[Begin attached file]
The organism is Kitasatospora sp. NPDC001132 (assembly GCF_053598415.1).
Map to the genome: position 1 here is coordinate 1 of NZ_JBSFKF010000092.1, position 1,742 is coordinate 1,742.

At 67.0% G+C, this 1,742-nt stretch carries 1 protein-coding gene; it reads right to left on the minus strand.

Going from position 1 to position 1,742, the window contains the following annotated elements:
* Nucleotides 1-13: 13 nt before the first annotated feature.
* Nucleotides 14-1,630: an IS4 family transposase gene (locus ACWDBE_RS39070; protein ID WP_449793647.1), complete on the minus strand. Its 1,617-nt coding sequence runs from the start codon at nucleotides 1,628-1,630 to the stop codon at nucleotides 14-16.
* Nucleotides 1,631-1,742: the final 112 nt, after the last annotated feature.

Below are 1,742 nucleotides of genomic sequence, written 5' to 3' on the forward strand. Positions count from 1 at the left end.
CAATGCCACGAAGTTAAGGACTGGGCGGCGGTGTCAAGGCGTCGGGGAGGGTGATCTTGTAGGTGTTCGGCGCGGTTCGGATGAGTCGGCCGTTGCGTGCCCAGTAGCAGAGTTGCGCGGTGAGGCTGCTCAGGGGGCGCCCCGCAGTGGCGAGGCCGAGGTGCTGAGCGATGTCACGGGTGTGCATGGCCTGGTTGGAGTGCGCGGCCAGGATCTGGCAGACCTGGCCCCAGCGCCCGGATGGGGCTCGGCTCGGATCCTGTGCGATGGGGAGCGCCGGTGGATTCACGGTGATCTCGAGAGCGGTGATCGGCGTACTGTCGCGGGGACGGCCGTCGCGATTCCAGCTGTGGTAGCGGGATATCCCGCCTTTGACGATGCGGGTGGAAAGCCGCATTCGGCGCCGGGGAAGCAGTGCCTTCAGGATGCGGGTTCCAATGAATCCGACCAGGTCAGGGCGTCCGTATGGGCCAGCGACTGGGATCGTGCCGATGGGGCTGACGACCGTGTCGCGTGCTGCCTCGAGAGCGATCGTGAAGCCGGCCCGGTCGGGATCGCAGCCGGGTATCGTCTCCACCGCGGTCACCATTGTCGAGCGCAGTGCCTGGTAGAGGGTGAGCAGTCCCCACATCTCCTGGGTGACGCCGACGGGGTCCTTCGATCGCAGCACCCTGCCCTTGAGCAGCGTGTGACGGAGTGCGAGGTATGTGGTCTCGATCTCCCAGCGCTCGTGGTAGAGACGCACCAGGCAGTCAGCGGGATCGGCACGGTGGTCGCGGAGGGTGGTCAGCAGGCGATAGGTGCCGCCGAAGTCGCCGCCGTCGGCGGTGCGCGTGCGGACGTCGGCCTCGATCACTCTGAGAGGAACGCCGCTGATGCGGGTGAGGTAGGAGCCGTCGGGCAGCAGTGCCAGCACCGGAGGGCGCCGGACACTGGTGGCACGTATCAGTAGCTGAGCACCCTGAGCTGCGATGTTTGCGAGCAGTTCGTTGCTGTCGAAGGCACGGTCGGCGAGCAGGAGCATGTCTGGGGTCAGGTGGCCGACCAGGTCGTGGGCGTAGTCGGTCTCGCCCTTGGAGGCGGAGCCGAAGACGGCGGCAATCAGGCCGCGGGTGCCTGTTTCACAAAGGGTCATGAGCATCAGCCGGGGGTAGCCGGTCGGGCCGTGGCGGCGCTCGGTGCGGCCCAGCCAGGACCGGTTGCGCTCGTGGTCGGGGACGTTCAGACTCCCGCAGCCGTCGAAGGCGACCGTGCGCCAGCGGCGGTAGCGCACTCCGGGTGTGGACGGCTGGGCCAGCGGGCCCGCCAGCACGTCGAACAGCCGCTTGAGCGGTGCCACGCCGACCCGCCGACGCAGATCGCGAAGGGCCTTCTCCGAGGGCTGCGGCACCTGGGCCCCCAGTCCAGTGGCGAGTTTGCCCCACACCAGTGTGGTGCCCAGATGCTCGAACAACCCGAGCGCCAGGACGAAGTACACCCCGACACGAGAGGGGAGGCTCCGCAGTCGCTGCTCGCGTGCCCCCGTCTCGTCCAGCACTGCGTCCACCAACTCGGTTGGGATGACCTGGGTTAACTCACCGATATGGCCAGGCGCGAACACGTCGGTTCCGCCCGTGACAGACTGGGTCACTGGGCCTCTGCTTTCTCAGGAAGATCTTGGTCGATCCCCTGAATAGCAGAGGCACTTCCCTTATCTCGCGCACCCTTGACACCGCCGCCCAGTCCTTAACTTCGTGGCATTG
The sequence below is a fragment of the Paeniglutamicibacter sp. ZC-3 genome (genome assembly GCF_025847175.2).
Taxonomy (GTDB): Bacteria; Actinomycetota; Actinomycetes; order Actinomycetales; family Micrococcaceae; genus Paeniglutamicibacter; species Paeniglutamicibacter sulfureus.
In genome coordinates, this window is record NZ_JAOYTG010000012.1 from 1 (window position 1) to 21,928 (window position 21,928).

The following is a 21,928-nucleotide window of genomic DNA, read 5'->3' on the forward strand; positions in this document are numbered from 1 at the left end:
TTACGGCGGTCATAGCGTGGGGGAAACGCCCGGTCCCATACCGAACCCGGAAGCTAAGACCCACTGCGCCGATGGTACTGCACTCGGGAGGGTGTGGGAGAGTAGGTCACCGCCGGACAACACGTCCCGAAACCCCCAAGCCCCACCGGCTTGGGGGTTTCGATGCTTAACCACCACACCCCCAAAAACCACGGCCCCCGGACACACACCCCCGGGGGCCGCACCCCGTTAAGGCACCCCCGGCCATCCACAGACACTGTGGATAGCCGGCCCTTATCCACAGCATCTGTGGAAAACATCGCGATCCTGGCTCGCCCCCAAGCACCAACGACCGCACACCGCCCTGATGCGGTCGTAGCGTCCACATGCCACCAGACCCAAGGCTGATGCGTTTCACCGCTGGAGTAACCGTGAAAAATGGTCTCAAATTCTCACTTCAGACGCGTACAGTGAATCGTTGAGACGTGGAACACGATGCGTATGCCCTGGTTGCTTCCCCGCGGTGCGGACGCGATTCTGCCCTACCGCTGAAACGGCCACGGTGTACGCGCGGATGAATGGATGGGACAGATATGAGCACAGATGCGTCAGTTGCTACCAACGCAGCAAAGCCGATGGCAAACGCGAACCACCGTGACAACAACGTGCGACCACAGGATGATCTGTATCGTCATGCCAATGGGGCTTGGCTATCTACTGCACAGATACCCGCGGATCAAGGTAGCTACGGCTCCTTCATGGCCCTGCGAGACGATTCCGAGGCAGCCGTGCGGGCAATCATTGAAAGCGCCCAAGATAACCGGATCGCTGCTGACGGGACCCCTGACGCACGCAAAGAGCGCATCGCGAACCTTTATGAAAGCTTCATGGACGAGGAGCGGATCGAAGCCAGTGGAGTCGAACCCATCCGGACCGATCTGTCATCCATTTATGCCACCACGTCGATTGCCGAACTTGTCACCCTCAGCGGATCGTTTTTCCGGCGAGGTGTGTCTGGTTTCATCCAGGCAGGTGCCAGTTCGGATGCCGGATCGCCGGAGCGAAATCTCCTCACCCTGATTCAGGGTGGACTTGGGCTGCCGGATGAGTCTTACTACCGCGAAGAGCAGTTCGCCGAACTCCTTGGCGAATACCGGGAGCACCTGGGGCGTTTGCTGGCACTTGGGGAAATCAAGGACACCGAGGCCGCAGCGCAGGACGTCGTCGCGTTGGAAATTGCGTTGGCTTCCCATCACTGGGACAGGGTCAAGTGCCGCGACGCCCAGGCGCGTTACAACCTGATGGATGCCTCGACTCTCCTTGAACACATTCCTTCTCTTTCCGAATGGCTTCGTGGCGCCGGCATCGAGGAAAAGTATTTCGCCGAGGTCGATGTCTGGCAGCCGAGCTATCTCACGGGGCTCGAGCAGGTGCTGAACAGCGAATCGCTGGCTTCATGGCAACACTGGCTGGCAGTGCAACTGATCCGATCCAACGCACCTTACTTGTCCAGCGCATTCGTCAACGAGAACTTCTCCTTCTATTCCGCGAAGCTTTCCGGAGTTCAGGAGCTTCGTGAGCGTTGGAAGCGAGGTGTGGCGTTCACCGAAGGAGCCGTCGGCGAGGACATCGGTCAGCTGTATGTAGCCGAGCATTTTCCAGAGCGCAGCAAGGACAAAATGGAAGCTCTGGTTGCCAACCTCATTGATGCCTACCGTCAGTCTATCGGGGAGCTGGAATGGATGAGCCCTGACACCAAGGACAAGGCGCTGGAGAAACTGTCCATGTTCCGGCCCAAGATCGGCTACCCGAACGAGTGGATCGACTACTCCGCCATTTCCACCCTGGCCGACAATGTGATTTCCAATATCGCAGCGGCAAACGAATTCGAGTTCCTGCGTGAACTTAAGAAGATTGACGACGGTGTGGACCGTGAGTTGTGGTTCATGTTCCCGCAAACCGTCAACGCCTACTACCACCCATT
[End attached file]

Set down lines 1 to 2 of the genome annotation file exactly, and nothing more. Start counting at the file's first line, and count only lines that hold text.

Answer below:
The organism is Kitasatospora sp. NPDC001132 (assembly GCF_053598415.1).
Map to the genome: position 1 here is coordinate 1 of NZ_JBSFKF010000092.1, position 1,742 is coordinate 1,742.